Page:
This is a series of lores found in the game

Azilmote, Rogue Scholar, by Jons Jhonass

Part I

"He may have grew up in parts unknown, yet he lived his life in fame abound. Azilmote, the Rogue Scholar, was not a scholar at all. He lived with the notion that adults were too serious. And so he lived as a children, even when old. Pranks were pranked and jokes were joked, but Azilmote was often the most elderly of all."

Part II

"When he aged all took it that the man was serious. Azilmote played his pranks and often nobody would suspect him. Azilmote's antics were open for all to see and yet no one would see him. He would allow the pranks but none but him would take the blame. Though blame diverted, no one would take it."

Part III

"The lyrical prose of Azilmote is often misleading. He was in fact a very serious scholar who took his work seriously. He became this 'rogue scholar' when he became delighted in showing off his own profound sense of humor. He was quoted as the people of the Empire would take themselves far more serious than is required. The children of the Empire were often amused when this old man would pull the same tricks they themselves would pull. The parents themselves, however, were not amused."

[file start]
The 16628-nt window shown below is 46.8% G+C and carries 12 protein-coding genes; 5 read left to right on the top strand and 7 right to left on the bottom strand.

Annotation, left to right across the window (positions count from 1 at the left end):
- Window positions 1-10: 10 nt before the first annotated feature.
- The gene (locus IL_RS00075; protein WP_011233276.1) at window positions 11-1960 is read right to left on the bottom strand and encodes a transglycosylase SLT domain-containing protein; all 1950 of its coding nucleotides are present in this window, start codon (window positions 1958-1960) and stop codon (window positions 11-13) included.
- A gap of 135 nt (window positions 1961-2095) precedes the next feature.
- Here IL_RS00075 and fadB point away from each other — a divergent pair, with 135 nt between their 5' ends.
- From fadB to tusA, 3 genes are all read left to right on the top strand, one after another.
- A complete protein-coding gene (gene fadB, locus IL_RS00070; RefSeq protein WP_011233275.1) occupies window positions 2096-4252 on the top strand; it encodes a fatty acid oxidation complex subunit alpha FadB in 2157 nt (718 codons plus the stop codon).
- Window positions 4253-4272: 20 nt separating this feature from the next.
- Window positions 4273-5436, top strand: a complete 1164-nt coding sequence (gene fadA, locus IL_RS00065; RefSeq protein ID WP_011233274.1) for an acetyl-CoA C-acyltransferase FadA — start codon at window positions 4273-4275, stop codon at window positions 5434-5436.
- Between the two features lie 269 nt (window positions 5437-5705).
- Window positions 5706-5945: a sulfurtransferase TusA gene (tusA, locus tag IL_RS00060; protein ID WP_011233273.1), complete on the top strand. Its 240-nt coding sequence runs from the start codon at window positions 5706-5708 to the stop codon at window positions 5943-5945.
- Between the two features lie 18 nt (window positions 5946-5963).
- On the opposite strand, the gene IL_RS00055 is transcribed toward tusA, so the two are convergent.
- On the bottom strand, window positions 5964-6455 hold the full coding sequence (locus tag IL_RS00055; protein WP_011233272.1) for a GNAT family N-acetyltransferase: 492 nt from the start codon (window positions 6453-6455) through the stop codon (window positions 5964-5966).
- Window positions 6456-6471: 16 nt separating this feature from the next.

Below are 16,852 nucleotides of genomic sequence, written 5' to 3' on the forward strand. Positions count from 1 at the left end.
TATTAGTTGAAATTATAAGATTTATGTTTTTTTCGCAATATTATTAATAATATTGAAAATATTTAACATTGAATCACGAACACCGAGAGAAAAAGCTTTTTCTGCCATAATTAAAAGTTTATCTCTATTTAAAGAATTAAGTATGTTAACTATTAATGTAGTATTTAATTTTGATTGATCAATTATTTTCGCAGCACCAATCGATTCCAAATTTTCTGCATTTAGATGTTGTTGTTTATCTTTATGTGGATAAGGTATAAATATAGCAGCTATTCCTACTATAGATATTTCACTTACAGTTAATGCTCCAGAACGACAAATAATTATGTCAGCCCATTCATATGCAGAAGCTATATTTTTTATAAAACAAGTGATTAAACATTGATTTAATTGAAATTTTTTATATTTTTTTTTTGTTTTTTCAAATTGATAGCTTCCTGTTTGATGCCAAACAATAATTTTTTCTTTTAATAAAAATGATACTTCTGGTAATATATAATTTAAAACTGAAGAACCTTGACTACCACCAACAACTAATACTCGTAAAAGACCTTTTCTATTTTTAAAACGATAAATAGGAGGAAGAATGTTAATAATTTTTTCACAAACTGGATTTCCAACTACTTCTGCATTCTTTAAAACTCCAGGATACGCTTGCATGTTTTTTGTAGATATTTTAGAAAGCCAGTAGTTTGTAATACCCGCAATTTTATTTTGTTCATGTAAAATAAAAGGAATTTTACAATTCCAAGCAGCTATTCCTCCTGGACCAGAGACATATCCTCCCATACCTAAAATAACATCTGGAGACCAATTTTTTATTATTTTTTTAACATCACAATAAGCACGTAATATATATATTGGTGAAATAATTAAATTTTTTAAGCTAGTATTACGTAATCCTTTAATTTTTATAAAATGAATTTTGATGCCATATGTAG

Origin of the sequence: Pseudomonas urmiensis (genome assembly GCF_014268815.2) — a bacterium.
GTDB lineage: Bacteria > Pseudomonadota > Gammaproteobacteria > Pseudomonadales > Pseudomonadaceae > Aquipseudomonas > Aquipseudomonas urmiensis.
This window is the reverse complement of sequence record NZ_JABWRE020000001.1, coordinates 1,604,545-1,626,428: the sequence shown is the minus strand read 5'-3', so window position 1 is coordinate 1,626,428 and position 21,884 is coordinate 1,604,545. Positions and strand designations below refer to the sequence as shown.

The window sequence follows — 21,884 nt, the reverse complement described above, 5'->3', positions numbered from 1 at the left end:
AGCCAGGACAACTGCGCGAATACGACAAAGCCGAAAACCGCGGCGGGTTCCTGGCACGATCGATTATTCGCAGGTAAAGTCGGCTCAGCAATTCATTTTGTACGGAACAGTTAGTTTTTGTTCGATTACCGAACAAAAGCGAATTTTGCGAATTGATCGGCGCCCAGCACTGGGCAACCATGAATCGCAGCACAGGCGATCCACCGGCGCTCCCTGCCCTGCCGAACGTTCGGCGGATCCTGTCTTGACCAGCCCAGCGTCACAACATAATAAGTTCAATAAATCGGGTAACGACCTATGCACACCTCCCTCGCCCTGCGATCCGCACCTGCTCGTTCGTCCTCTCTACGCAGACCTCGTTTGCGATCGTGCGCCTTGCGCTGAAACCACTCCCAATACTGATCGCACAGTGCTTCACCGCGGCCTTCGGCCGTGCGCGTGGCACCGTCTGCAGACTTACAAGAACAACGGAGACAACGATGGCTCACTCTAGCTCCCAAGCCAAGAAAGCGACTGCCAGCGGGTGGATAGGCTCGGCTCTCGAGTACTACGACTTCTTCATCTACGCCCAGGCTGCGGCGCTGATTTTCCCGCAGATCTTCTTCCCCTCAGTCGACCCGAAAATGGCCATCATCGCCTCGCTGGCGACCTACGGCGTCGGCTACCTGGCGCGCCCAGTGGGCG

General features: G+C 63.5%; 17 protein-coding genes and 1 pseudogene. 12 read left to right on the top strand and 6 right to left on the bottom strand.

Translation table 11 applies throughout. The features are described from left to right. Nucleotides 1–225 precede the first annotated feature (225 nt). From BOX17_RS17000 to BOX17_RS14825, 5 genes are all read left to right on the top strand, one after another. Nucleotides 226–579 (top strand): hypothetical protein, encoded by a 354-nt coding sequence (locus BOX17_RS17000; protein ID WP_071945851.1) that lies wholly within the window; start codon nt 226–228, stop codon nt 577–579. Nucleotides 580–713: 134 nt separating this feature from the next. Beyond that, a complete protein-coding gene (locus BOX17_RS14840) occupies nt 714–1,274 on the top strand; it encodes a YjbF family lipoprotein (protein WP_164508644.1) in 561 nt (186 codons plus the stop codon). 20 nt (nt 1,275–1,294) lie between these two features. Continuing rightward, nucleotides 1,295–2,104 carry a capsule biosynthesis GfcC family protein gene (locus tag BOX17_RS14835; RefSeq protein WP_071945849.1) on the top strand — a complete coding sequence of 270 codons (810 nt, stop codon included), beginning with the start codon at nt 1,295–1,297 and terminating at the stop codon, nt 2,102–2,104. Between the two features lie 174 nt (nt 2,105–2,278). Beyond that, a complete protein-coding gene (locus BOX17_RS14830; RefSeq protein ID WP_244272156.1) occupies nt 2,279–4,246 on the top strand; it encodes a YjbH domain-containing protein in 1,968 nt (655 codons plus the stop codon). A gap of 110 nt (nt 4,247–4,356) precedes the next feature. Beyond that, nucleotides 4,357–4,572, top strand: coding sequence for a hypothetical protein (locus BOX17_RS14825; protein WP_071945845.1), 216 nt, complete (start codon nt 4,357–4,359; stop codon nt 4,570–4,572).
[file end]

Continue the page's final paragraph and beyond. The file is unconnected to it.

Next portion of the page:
Part IV

"Azilmote's antics would eventually cause great problems for him. When it came known that he was the perpetrator for many pranks, his position as an Imperial Scholar would be in danger. The seriousness he disliked would come as an opponent. The unamused parents and workers would soon see this man not as an authority figure but a child in an old body. When told this, Azilmote thanked them for the compliment and declined to continue his career himself."

Part V

"It was after the old man was gone that his presence was missed. Even a few of the academics that were sour with him eventually agreed that the work was more enjoyable in his tenure. Azilmote died of old age a year or two after he left. His wife thanked the academics for their kind words. He was buried on a beautiful day in his hometown of Far West. It is said that dreams of mischief comes to those in Far West now and then."

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